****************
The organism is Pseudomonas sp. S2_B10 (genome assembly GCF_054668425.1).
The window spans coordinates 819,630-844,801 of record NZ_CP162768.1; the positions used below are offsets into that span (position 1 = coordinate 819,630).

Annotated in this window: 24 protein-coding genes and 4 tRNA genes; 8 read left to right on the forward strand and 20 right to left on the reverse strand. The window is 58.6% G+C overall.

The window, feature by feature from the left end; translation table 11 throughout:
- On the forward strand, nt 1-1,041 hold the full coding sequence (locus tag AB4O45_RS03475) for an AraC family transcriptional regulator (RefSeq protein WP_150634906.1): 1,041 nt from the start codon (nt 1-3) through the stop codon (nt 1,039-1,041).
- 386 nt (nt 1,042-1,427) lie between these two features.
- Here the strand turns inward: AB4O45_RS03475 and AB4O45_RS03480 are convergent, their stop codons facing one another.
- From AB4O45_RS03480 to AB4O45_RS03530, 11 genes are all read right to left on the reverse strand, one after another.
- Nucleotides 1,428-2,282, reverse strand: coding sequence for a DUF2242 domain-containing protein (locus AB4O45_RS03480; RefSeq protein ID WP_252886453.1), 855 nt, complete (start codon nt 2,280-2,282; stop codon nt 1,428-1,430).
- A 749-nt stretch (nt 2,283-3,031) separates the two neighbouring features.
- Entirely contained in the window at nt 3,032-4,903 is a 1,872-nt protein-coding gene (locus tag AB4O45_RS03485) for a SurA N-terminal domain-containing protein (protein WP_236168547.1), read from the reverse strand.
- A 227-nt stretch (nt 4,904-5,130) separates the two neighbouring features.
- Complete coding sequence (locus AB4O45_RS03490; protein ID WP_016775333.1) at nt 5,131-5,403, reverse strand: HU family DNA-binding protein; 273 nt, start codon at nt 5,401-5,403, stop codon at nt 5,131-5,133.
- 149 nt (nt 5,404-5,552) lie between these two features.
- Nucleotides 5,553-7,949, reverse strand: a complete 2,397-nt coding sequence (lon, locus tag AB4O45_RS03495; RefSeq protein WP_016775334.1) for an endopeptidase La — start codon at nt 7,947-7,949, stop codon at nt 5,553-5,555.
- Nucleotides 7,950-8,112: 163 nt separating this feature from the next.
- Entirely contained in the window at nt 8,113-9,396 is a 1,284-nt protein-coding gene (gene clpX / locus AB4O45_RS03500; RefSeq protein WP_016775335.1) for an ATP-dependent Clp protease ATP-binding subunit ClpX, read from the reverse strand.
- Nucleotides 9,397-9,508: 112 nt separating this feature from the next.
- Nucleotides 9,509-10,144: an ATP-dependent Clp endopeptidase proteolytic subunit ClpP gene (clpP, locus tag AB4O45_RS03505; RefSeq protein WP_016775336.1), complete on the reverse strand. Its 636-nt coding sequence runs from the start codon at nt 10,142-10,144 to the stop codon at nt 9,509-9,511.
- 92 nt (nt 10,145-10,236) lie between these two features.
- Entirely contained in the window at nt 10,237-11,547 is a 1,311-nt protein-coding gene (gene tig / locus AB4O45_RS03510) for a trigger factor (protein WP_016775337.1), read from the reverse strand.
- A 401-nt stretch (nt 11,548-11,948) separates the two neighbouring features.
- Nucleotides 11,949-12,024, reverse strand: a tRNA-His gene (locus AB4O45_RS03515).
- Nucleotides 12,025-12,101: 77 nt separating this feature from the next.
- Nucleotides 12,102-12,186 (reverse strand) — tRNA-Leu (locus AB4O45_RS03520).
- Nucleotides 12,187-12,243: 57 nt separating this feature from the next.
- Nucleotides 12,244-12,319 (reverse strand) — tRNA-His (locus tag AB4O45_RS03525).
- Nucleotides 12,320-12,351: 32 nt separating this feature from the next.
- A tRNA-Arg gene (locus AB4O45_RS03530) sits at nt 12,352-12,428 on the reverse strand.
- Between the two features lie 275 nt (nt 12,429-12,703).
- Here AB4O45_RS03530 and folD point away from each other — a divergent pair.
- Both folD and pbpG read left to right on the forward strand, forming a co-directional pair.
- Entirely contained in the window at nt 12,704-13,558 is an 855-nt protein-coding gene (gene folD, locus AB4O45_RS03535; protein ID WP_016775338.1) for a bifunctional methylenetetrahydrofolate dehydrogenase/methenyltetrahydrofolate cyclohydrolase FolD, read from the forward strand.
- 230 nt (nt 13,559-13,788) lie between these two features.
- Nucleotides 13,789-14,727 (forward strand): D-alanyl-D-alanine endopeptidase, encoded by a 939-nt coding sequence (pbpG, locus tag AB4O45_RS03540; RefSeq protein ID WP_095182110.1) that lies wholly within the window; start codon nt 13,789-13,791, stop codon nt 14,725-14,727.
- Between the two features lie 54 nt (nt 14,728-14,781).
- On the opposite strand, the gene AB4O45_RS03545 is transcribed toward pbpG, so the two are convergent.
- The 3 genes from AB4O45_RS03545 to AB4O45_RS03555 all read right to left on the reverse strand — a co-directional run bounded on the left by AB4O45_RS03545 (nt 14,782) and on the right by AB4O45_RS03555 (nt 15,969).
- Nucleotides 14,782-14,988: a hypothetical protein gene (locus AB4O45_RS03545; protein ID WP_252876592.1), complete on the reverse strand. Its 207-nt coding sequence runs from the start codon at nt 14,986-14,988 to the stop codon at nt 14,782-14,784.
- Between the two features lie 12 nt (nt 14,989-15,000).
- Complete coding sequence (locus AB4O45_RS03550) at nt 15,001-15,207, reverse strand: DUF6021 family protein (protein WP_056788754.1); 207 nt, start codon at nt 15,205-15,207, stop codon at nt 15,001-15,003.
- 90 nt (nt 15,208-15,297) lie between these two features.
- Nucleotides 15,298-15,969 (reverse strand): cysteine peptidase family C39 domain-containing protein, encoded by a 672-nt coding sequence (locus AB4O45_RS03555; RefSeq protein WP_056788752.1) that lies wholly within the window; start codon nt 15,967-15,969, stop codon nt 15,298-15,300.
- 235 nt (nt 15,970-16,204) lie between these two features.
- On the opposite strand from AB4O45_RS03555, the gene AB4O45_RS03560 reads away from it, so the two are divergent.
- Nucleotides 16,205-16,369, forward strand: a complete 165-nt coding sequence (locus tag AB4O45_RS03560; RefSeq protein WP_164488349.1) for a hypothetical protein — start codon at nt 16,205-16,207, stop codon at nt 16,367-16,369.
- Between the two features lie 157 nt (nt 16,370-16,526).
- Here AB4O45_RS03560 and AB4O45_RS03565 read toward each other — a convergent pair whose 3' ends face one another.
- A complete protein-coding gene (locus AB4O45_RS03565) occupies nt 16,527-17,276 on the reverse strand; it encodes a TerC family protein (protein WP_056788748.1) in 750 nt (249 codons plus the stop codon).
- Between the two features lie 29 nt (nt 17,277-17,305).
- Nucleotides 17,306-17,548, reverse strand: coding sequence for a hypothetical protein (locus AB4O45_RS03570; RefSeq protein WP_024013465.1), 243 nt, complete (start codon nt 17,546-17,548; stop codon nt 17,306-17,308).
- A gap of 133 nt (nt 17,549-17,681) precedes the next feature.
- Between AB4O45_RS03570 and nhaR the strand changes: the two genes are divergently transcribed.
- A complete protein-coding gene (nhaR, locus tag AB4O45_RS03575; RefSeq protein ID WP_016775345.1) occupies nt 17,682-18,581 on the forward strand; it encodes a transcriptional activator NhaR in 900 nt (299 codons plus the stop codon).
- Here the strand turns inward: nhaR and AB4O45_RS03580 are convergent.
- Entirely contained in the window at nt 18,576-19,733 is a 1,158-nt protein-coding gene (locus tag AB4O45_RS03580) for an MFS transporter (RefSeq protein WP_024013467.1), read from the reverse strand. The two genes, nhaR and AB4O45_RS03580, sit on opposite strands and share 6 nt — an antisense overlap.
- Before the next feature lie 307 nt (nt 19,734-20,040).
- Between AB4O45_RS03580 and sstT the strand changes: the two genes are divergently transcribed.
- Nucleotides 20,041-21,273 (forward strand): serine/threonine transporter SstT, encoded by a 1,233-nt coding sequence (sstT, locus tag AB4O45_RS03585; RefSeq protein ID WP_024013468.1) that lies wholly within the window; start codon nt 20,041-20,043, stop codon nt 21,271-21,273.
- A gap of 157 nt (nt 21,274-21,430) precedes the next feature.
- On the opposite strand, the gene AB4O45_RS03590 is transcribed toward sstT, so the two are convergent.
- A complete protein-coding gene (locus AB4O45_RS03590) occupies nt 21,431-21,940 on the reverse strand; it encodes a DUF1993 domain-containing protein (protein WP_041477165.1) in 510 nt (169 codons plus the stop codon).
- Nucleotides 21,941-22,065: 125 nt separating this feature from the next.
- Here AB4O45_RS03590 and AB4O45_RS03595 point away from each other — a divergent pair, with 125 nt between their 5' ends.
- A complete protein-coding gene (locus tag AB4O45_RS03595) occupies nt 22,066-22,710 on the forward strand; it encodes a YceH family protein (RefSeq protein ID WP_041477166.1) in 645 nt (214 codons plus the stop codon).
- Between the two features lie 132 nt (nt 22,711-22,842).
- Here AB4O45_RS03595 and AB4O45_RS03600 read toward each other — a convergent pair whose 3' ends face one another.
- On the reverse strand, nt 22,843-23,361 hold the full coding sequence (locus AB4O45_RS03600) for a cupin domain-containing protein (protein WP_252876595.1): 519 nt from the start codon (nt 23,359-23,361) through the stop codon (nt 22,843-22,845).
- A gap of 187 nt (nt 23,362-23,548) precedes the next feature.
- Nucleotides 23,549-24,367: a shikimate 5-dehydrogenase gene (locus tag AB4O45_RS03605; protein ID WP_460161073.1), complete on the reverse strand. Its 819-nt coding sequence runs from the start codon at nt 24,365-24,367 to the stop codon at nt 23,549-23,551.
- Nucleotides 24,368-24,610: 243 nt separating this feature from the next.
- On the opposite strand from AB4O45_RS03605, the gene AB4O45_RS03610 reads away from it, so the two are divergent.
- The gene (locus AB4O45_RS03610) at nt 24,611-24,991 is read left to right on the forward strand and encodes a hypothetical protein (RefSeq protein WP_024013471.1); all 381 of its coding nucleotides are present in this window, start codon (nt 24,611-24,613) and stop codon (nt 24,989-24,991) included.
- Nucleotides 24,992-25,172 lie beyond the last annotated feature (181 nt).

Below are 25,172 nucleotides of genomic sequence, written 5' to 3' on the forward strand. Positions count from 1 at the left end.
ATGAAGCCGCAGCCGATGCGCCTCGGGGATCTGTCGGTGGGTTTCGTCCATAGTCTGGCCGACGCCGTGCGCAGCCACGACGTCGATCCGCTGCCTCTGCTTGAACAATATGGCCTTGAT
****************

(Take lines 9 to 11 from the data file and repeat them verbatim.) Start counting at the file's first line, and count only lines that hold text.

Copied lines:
- Nucleotides 1,428-2,282, reverse strand: coding sequence for a DUF2242 domain-containing protein (locus AB4O45_RS03480; RefSeq protein ID WP_252886453.1), 855 nt, complete (start codon nt 2,280-2,282; stop codon nt 1,428-1,430).
- A 749-nt stretch (nt 2,283-3,031) separates the two neighbouring features.
- Entirely contained in the window at nt 3,032-4,903 is a 1,872-nt protein-coding gene (locus tag AB4O45_RS03485) for a SurA N-terminal domain-containing protein (protein WP_236168547.1), read from the reverse strand.